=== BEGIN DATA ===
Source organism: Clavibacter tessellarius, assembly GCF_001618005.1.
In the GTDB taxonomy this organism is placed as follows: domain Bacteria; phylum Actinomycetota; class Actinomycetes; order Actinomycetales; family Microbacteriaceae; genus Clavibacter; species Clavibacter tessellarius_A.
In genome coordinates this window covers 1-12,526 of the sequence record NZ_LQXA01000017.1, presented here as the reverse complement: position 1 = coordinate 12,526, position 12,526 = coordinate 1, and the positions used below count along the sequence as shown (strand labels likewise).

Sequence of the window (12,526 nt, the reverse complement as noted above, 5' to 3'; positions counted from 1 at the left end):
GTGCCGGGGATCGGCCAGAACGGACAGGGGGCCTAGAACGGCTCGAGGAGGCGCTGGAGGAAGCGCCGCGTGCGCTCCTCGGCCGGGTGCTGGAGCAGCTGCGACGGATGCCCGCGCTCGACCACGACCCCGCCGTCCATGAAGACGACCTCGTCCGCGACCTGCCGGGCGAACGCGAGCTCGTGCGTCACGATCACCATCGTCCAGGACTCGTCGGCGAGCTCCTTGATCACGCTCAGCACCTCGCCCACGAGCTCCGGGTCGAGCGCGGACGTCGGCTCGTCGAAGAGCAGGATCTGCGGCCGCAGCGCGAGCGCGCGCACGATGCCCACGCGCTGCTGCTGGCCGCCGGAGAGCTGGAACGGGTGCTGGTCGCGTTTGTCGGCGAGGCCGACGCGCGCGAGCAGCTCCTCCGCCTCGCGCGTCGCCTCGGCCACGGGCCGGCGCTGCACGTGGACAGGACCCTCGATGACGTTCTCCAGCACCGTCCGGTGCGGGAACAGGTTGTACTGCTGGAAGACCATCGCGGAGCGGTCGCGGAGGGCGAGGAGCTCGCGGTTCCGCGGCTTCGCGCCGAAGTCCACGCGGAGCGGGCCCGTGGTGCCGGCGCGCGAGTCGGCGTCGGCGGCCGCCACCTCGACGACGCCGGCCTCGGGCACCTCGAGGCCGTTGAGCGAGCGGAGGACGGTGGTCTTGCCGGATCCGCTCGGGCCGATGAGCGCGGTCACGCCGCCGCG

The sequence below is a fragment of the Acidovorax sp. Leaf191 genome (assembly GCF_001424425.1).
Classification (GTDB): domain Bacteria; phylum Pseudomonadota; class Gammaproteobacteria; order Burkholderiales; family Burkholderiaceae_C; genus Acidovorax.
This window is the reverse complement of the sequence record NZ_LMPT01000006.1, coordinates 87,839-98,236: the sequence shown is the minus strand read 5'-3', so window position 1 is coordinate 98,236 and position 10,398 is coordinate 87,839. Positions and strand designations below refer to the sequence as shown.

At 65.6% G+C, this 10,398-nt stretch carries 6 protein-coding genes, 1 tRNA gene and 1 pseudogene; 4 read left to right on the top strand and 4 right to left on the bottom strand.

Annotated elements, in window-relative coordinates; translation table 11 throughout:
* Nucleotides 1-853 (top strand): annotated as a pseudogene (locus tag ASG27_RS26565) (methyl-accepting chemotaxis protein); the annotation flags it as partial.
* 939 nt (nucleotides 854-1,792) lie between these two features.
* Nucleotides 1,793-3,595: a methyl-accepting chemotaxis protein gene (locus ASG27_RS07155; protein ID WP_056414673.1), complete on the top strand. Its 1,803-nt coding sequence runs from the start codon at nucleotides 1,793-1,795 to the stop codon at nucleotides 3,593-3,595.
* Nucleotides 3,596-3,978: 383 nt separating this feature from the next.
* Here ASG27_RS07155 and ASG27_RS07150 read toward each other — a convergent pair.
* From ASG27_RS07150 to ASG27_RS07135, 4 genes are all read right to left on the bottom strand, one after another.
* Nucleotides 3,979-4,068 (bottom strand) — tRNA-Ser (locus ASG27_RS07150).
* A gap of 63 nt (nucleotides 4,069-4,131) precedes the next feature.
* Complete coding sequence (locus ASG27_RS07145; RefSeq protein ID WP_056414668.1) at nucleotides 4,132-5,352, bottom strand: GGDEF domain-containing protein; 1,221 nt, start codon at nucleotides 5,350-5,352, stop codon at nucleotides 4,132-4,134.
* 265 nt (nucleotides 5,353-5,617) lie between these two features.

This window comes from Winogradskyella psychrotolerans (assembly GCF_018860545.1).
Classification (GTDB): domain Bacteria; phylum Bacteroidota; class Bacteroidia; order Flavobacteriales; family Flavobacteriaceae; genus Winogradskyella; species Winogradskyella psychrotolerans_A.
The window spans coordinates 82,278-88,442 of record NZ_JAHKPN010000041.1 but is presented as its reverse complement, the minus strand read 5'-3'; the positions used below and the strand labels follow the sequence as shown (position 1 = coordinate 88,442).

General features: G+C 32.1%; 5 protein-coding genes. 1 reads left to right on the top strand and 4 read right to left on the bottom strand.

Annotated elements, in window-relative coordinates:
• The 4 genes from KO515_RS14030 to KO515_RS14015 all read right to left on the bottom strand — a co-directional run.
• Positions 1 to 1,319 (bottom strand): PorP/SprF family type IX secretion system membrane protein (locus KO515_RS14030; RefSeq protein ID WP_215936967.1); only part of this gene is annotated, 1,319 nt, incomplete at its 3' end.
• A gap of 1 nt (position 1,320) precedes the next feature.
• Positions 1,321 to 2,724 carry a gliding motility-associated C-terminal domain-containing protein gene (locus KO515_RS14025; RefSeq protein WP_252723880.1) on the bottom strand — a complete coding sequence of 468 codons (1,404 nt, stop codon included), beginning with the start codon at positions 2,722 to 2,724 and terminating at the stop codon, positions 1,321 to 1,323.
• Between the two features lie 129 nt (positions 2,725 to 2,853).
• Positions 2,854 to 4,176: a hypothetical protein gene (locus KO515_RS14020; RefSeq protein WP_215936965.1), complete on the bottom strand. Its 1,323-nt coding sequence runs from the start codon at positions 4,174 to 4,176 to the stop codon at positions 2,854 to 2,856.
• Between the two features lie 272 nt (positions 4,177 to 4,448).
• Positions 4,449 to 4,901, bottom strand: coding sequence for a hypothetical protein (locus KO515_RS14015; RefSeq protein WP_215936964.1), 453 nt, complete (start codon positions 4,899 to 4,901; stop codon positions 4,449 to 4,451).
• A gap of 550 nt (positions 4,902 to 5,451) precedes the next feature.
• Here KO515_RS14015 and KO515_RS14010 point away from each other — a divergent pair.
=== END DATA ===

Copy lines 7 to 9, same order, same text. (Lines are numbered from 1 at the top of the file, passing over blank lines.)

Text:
Classification (GTDB): domain Bacteria; phylum Pseudomonadota; class Gammaproteobacteria; order Burkholderiales; family Burkholderiaceae_C; genus Acidovorax.
This window is the reverse complement of the sequence record NZ_LMPT01000006.1, coordinates 87,839-98,236: the sequence shown is the minus strand read 5'-3', so window position 1 is coordinate 98,236 and position 10,398 is coordinate 87,839. Positions and strand designations below refer to the sequence as shown.

At 65.6% G+C, this 10,398-nt stretch carries 6 protein-coding genes, 1 tRNA gene and 1 pseudogene; 4 read left to right on the top strand and 4 right to left on the bottom strand.